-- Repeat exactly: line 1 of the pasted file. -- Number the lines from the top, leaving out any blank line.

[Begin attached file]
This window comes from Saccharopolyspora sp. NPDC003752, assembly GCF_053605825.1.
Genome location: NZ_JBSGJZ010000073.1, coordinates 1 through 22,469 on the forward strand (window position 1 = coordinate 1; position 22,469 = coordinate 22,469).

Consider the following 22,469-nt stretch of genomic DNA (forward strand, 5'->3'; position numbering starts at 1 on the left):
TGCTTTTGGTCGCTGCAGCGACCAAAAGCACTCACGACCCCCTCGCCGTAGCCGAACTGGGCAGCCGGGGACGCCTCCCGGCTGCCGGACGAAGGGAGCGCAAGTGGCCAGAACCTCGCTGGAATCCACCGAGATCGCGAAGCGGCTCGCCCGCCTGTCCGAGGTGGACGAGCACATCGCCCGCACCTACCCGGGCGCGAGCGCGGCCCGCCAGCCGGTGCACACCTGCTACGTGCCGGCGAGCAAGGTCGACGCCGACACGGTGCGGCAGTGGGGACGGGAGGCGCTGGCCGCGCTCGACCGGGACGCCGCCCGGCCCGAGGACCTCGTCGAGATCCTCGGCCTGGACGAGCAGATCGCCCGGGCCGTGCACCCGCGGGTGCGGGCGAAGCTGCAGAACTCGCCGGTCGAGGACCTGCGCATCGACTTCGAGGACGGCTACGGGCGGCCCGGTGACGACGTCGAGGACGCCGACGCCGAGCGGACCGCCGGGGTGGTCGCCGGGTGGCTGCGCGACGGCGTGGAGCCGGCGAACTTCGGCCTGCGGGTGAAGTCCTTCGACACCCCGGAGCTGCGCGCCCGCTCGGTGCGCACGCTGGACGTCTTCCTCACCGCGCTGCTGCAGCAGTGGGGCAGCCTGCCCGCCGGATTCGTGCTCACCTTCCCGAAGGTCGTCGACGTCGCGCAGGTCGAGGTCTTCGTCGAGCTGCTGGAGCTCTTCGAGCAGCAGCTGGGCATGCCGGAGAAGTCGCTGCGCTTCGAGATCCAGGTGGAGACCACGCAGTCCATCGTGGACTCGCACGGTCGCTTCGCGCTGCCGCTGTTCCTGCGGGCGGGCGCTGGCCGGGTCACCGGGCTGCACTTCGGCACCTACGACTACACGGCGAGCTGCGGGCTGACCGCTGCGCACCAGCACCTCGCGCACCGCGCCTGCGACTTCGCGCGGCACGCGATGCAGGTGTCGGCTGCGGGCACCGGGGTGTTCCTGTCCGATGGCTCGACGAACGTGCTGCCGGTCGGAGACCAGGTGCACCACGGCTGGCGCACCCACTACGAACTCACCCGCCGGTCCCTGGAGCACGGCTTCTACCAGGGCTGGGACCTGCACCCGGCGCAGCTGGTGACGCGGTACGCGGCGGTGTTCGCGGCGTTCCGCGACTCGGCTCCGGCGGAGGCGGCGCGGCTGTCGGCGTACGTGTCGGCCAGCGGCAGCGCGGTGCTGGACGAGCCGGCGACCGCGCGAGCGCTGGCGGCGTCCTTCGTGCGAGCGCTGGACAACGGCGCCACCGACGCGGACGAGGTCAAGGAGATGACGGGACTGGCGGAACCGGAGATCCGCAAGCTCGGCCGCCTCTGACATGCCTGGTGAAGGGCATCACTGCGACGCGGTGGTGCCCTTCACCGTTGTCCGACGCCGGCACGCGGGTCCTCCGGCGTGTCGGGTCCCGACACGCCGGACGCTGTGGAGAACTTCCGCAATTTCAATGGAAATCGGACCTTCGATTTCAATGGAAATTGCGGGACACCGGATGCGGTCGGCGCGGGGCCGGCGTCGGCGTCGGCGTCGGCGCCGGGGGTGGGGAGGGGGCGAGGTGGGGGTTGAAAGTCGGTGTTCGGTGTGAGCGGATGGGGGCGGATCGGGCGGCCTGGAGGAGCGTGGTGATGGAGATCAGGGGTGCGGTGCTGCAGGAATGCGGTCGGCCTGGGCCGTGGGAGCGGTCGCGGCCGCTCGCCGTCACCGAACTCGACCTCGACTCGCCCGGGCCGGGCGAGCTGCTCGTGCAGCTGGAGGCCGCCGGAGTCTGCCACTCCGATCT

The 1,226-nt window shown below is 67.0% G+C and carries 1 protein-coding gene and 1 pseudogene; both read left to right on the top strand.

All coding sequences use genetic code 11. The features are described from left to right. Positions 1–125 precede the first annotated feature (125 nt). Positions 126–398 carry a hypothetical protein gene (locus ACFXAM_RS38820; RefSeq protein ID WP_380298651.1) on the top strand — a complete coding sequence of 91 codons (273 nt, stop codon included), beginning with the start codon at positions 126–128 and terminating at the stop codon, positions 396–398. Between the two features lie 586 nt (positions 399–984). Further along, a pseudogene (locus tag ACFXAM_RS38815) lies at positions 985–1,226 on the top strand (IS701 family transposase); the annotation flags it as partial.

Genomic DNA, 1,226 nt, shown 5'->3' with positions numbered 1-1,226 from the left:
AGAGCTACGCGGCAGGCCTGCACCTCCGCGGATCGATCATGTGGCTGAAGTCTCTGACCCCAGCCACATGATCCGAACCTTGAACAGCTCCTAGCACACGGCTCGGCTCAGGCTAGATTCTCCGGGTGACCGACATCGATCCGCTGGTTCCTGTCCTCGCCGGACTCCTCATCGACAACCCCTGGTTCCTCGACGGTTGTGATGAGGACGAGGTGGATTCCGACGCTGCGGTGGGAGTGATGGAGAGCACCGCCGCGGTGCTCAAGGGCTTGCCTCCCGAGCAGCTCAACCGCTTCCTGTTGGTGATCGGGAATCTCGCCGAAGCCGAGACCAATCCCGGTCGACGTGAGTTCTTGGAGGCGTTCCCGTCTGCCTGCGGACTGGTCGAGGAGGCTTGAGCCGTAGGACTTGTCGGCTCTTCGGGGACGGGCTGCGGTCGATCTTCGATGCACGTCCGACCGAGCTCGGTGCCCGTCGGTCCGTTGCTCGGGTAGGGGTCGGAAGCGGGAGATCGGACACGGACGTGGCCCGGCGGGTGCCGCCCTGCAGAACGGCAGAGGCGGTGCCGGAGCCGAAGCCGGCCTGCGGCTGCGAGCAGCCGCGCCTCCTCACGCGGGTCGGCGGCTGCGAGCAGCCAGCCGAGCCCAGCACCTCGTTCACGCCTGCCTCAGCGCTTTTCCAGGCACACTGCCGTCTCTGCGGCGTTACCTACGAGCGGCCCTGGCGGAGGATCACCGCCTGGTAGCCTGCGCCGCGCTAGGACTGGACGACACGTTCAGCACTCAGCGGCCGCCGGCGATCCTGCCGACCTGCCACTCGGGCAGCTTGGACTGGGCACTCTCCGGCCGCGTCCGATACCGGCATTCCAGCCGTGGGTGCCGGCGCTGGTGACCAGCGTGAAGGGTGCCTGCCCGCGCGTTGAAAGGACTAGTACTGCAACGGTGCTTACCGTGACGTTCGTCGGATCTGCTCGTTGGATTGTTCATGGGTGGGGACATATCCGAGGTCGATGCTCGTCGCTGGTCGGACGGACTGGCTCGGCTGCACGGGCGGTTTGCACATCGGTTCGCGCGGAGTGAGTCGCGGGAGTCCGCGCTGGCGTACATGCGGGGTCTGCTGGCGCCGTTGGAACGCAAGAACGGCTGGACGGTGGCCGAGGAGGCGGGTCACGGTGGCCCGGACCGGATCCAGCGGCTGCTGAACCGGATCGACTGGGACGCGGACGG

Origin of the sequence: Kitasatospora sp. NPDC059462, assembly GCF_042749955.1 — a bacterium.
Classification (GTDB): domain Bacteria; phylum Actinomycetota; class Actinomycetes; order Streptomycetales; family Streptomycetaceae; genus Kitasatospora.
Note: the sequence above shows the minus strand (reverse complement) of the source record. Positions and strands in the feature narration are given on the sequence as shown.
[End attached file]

This window comes from Saccharopolyspora sp. NPDC003752, assembly GCF_053605825.1.